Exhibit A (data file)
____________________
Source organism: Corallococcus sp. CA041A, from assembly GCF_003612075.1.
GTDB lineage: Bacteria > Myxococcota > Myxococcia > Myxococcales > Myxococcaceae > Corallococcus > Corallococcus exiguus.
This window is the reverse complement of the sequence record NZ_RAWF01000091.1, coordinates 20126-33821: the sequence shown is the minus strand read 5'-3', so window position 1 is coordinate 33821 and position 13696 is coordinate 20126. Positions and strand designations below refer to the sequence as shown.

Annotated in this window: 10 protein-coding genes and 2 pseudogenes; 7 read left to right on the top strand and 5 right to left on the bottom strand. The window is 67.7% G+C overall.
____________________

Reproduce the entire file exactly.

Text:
Source organism: Corallococcus sp. CA041A, from assembly GCF_003612075.1.
GTDB lineage: Bacteria > Myxococcota > Myxococcia > Myxococcales > Myxococcaceae > Corallococcus > Corallococcus exiguus.
This window is the reverse complement of the sequence record NZ_RAWF01000091.1, coordinates 20126-33821: the sequence shown is the minus strand read 5'-3', so window position 1 is coordinate 33821 and position 13696 is coordinate 20126. Positions and strand designations below refer to the sequence as shown.

Annotated in this window: 10 protein-coding genes and 2 pseudogenes; 7 read left to right on the top strand and 5 right to left on the bottom strand. The window is 67.7% G+C overall.